A letter to Brittany about her new horse

August 06, 2015. Photo by Fred Solis.

Before you take the horse, there are a few things you should know.

His name is Frosty, he’s 16 years old and likes when you scratch him under the jaw.

When I met you last week, you seemed kind enough and respectful. I even think Frosty liked you.

I didn’t talk much. I wasn’t mad at you or your parents or even your grandfather.

I was just quiet because I had a lot of different emotions going on inside me.

Lately, when I open my mouth, those feelings flow out, and I have trouble stopping them.

Perhaps you already know, or perhaps you’ll find out in a few years, but it’s possible to be happy and sad at the same time, to have your brain know you’re doing the right thing but have your heart ache for it.

I kind of just leaned against the fence and watched you all. Your dad had a good, calloused handshake, which I noted. His left hand was gentle enough to hold your shy younger brother the entire time. I noted that as well.

Your mom was kind to my mom. That’s all I wanted to see. That interaction made the drive up from the farm a lot better than the drive down to the farm.

I was a year younger than you when I first met Frosty, a colt at the time.

He comes from great bloodlines and was meant to be a show horse, but his mother stepped on him. That’s where that small scar on his back leg comes from.

A man named Dave was working on some fences where Frosty was born and saved him from being put down.

The problem was Dave didn’t have a place to keep him.

So he went driving and found an old farm with a barn in need of paint and repairs. With that old farm he found an old man who wanted nothing to do with horses. That man was my dad. Dave convinced him keep the horse there in exchange for cleaning out the barn’s stable.

Dave labored for months to clean out the three feet of horse and cow manure that built up over the decades.

I’d talk to Dave as he worked. I learned about horses, fishing, fireworks and that heroes have the habit of also being human. We ended up owning Frosty years later.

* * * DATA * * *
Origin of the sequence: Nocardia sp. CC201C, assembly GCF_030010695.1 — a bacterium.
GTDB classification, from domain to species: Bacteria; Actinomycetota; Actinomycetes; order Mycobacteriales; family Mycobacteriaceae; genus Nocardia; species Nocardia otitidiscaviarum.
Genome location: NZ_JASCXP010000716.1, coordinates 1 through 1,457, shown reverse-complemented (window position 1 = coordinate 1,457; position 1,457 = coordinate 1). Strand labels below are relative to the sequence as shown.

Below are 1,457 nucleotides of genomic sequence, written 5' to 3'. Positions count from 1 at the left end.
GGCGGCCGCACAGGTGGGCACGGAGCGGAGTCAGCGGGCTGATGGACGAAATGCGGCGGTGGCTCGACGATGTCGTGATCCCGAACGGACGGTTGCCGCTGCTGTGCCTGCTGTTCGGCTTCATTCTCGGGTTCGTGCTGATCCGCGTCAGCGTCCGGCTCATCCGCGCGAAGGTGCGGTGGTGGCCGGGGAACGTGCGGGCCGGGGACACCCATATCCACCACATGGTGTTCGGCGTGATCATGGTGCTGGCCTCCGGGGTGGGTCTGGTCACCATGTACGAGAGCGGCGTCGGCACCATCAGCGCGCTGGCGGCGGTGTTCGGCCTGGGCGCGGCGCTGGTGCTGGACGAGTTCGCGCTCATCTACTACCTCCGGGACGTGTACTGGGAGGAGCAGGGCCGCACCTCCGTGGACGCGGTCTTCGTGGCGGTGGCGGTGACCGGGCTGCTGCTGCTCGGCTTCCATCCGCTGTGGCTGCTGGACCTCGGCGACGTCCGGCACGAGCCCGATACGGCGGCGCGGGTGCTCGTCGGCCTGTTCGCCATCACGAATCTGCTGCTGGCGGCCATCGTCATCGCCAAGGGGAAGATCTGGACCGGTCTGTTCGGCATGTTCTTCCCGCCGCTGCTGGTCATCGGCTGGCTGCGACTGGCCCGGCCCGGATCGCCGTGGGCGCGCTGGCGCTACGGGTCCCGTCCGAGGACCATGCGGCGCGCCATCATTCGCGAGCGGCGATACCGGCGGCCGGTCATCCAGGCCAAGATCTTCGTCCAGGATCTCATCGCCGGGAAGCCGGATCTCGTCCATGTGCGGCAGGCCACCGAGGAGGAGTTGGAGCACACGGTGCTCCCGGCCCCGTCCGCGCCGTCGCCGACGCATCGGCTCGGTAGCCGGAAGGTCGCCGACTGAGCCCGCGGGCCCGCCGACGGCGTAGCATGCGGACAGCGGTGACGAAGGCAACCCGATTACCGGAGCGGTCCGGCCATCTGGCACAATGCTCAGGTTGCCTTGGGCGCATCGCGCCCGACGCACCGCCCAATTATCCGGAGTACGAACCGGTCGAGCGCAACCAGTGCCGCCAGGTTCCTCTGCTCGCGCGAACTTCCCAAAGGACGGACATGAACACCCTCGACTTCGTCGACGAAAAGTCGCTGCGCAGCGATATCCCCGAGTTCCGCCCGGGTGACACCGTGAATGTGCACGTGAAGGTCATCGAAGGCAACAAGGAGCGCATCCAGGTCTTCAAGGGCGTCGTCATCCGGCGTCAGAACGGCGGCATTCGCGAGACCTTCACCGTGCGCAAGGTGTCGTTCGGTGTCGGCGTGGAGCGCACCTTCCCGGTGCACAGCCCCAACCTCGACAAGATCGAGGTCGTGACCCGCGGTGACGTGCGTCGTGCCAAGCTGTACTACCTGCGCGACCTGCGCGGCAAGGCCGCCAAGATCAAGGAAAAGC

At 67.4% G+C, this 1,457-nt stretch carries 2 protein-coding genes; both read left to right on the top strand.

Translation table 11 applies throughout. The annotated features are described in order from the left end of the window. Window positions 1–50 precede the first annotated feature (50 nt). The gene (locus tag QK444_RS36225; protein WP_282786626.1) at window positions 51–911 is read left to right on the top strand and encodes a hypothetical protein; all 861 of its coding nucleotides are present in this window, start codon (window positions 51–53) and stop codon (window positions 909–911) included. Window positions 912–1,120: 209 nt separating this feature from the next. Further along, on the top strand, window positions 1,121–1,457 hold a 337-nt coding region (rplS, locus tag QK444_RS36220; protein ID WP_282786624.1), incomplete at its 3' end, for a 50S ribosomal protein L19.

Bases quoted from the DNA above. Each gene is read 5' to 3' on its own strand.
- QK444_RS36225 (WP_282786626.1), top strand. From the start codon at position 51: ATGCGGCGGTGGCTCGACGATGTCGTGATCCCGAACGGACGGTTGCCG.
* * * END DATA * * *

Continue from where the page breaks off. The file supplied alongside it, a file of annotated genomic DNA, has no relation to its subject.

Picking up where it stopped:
Buildings often have personality and lives of their own. Frosty woke the barn from years of slumber. Dave and my family began to start repairing the barn. We fixed the floors, the stairs and cleaned out the hayloft. My sister got married up there.

The old farmer was proud of the barn and he was proud of Frosty.

As Frosty grew older, Dave broke him, and he was mine to ride.

I haven’t ridden him in many years, but when I was young, he seemed fast.

I remember those first gallops across the pasture, absolutely free. I remember how happy I was to wave to Dave or my dad or Mike Downs. Mike also kept horses at the farm. He’s the one who’s trimmed Frosty’s hooves for the last how many years. He’s responsible for the good shape the horse is in.

I thought riding Frosty was a great use of my time, but plenty of boys at school thought riding a horse was a strange hobby. They would say things, and I started riding less and less and growing more and more worried about who was driving by.

One day I fell hard from Frosty. I was about 16. I never rode him after that. It was easier to let my dad believe the fall was the reason I stopped riding. I don’t regret a lot of things about my relationship with him, but that would be one of them.

You one day learn that you’ll forget most of the negative people in your life. You’ll always hold close the ones you care about.

Regardless, I grew up, went to college.

I got busy with my life and lost a little touch with Frosty. The other horses that Frosty lived with were either sold or died. Outside of Mike’s occasional visits, it was just my dad out there to feed him and talk to him for the most part. Those two were great buddies. Frosty grew older and so did my Dad. One day he stopped coming to visit Frosty.

I had to go deliver the news to the horse, sneaking away from our yard full of people. He let me lean against him, and we had a good cry together.

That left Frosty all alone, and while I had a lot of people I could talk to, he only had a big open pasture. Horses can be a lot of work, something you’ll soon find out, and with winter coming, none of us wanted my mother to have to shoulder the entire responsibility. He needed someone to love him and care for him.

I pondered this while your family talked to us about the good home Frosty would have on your seven acres of brome. Your grandpa smiled, knowing what a good deal you all were getting on the horse. None of us cared about the money. We just didn’t want Frosty to be alone.

That’s why we ended up being willing to sell him when your family approached us. I know that’s the right decision, but I’ve been a mess about it the past week.

Frosty wasn’t just a horse to me; he was apart of a lot of memories I had, a lot of my childhood and a lot of people I cared about.

I think you’re going to take good care of him. I wouldn’t have let him go if I didn’t think of that.

Just know when you take him away you’re taking a small bit of my heart with you. Take care of Frosty. Love him. And remember all this the day you learn that a part of love means being willing to say goodbye.